stairs," he added. "His name’s Behrman — some kind of artist, I believe. He’s a weak old man and there’s obviously no hope for him.”
Next day Sue came to the bed where Johnsy lay and put one arm around her.
“I’ve something to tell you, white mouse,” she said. “I got a note this morning. Mr Behrman died of pneumonia in hospital. He was only ill two days, so he didn’t suffer long. The janitor found him in the morning of the first day in his room helpless with pain. His shoes, and clothes were wet through and icy cold. They couldn’t imagine where he had been on such a terrible night. And then they found a lantern still lighted, and a ladder that had been taken from its place, and some brushes lying here and there, and green and yellow paint, and — look out of the window, de£r, at the last leaf on the wall. Didn’t you wonder why it never moved when the wind blew? Ah, darling, it’s Behrman’s master piece — he painted it there the night the last leaf fell.”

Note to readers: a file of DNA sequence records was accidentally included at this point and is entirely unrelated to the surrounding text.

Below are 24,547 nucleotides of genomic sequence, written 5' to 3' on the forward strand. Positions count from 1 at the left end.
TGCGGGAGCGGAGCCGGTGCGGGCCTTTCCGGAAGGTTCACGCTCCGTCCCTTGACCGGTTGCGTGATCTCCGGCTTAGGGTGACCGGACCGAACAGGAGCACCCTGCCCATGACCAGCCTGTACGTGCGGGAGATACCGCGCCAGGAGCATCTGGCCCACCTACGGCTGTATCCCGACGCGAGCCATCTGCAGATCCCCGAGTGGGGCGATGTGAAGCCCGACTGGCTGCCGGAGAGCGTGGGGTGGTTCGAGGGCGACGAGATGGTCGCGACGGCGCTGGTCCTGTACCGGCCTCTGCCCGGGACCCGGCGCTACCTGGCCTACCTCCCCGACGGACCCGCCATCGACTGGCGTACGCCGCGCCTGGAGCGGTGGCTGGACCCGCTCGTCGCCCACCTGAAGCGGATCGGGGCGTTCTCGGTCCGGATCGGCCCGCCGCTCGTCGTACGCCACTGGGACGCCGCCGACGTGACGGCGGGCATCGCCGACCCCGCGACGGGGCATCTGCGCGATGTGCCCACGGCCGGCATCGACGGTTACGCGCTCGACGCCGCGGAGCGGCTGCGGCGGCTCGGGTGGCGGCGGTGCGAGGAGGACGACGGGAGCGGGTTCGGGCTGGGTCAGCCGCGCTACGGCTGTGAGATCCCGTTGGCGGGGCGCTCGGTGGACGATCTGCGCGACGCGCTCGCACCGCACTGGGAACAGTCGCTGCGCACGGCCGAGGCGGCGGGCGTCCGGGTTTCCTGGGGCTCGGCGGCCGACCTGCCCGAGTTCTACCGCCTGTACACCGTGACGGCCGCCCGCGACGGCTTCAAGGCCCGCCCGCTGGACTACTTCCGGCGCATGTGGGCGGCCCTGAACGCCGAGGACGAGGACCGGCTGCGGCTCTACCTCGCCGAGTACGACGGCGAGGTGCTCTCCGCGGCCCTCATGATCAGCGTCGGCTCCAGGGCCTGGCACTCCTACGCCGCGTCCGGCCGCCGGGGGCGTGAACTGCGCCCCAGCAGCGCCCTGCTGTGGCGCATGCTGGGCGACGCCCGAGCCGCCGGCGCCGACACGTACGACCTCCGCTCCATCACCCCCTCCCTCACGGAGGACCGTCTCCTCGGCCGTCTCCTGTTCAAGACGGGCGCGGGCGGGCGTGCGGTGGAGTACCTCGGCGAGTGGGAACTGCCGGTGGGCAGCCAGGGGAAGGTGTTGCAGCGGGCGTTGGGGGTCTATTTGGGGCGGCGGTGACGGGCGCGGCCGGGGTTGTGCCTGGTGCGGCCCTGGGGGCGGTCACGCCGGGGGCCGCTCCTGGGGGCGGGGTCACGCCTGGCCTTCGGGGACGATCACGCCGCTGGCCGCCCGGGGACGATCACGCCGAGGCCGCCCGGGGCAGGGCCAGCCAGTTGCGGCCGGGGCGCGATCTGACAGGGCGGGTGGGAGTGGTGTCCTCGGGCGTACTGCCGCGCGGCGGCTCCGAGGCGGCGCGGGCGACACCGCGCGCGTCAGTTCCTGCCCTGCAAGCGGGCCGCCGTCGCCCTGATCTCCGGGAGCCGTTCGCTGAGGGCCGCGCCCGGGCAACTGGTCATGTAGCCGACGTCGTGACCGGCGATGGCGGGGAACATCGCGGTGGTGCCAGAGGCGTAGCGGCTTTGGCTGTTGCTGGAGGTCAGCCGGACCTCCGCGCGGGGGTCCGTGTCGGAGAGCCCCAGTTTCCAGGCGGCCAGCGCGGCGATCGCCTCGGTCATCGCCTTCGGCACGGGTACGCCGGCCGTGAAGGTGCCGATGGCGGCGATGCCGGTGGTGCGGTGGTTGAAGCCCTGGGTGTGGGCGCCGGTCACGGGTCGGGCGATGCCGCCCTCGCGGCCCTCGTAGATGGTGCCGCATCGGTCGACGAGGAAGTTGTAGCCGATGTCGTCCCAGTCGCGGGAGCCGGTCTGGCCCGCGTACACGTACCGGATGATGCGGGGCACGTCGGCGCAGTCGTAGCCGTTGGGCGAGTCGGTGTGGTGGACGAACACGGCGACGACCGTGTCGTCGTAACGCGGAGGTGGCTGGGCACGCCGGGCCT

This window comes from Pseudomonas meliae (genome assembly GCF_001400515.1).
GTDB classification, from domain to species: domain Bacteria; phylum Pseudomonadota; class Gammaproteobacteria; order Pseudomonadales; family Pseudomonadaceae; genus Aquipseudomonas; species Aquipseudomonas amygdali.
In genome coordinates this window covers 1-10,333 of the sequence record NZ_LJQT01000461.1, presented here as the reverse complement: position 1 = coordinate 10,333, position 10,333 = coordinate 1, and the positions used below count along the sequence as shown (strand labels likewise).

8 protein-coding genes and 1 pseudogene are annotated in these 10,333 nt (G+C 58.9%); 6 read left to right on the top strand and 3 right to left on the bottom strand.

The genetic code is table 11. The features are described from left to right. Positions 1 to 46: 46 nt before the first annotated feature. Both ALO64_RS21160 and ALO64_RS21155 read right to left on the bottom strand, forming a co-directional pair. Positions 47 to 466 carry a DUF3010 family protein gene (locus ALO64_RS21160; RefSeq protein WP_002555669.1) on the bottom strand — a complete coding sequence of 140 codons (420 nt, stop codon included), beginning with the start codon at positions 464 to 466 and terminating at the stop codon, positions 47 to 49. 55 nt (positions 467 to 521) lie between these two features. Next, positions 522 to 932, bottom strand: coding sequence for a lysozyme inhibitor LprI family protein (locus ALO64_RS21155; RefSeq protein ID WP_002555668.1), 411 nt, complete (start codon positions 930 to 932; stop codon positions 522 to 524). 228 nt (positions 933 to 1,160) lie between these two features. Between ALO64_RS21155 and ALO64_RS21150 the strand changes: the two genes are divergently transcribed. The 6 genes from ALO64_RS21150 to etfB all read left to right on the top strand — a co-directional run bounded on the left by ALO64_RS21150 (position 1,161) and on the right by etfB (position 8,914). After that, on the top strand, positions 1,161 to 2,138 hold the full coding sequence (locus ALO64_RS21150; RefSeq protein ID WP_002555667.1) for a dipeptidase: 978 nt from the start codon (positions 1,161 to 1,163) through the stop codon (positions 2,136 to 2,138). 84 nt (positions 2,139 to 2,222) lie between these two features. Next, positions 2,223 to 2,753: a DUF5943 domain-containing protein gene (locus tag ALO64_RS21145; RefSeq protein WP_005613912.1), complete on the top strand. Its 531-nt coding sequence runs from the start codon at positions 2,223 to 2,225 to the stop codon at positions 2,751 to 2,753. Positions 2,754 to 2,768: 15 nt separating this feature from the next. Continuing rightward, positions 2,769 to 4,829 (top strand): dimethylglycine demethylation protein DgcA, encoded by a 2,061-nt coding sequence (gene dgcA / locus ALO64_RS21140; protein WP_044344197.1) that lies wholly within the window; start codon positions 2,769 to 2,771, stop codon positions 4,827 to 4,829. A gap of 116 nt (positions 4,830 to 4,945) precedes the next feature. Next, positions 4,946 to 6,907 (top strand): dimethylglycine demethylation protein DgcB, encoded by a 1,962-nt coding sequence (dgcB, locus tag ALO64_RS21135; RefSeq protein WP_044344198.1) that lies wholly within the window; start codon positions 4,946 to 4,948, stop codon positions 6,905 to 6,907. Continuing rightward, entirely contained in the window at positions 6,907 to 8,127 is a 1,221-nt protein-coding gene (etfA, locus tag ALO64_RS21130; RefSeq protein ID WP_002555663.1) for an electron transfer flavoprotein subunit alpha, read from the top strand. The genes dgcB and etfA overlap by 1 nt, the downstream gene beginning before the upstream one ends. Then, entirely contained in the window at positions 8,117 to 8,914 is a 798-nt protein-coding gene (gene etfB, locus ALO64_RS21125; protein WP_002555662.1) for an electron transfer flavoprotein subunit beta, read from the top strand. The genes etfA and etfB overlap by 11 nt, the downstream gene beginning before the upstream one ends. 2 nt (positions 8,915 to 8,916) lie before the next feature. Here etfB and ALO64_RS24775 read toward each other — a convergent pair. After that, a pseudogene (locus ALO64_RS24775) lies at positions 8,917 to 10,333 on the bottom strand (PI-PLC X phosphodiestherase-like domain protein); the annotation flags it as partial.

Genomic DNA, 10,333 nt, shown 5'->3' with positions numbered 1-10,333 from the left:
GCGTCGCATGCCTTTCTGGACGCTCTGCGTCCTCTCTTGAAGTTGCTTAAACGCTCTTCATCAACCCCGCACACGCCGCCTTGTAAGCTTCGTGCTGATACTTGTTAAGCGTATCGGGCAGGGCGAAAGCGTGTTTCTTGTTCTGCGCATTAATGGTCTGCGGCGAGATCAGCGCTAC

ACTIVE WORDS AND WORD COMBINATIONS
to differ to suit
suitable (unsuitable) to pick out to elect to pick up obvious (obviously)
(it (unfit) to feel fit to fit
to stand smth. '
to suffer (from)
a prescription to prescribe smth. or smb. to frighten to be frightened
at present (at the present time)
for the present somehow to check to control to keep up with to keep up
to keep smb. from doing smth.
to be disappointed in (at)
to one’s disappointment
sincere (sincerely) to handle a note
to make a note of smth. to imagine
(See Vocabulary for Lesson 18, p. 446)
Sue fsu-} Сью
Johnsy |'d3DnsiJ Джонси
Behrman ('Ьэ'.шэп] Берман